The Charles Hosmer - Morse Museum of American Art

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Collection Highlights

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Previous Next <em>Madonna and Child</em> window

Madonna and Child window, c. 1890
Exhibited: World’s Columbian Exposition, Chicago, 1893
Leaded glass
Tiffany Glass Company, New York, 1885–92
Diam. 84 in.

In his exhibits at the 1893 world’s fair in Chicago, Louis Comfort Tiffany (1848–1933) capitalized on the explosive growth in church building in the years following the Civil War. Tiffany exhibited major ecclesiastical windows in, and in association with, his chapel interior, and wanted it to be known that his ecclesiastical department could compete well using any style any institution or individual might desire. Madonna and Child, one of the windows exhibited inside the chapel interior at the world’s fair, is based specifically on a painting by the Italian Renaissance artist Sandro Botticelli (1444/45–1510), Madonna and Child Attended by Seven Angels, 1487–90, which was destroyed in Berlin in 1945. With its light, slightly attenuated figures, the Madonna and Child window celebrates the ideas of mercy and adoration in the recently born Christ child. The window features Tiffany’s richly colored opalescent glass, as well as some enameling and experimental applications of paint. In reproducing Botticelli’s Madonna and Child painting in glass, Tiffany was making a statement on the superiority of the new opalescent glass. He was asserting that his studios could make windows that ranked with the most revered artworks of history. By 1908 Tiffany had set a policy restricting historical reproductions. The practice had apparently served its purpose, and the window department had shifted to the exclusive production of original designs.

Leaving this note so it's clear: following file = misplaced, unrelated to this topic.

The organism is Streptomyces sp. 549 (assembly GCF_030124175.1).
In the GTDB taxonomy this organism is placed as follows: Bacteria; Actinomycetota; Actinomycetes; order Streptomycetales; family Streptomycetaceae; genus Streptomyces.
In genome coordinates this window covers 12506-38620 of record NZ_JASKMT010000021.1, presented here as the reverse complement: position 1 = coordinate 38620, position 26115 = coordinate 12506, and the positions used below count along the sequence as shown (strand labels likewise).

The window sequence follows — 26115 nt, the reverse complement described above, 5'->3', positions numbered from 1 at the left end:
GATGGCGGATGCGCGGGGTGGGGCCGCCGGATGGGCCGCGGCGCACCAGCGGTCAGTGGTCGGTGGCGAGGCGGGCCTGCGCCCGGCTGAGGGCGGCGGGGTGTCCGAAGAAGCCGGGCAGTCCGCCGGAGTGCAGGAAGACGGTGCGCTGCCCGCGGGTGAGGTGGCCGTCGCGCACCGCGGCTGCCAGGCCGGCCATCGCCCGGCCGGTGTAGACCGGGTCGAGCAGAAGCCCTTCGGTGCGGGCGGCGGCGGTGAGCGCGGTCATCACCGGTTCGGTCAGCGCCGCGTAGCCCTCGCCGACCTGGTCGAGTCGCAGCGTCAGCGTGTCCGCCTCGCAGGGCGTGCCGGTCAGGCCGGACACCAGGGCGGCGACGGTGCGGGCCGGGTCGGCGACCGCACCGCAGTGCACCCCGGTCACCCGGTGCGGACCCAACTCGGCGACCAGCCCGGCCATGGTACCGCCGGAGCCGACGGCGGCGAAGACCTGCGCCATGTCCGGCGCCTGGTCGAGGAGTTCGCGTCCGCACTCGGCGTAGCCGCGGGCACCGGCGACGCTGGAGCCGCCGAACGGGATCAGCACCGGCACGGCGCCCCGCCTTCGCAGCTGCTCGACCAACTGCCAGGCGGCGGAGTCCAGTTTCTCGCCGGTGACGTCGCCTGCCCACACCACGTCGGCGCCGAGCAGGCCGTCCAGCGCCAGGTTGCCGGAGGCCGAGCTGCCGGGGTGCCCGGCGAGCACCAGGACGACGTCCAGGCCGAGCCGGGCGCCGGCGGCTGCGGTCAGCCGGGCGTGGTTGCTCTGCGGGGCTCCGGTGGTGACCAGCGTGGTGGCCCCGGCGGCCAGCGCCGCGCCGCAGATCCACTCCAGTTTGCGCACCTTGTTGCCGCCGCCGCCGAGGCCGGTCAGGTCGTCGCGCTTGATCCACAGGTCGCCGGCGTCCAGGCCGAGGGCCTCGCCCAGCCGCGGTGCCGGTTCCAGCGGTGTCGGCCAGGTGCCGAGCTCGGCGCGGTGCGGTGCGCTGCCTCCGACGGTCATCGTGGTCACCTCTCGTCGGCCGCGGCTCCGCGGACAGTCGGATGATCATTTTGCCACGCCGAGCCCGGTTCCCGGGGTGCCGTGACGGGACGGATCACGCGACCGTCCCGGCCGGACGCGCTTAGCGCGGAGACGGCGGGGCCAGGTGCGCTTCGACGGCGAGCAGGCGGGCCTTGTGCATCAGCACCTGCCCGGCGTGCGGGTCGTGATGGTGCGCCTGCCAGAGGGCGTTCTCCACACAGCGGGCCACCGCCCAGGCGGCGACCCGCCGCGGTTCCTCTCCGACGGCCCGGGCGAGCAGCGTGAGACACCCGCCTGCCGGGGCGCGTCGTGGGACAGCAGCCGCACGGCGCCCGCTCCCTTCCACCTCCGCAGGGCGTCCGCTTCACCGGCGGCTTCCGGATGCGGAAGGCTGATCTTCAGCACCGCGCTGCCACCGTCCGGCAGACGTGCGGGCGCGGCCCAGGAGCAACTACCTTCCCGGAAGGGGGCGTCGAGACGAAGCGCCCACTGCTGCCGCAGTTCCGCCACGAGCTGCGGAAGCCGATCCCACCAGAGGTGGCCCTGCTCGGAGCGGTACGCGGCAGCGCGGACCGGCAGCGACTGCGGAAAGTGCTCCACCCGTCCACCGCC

<em>Madonna and Child</em> window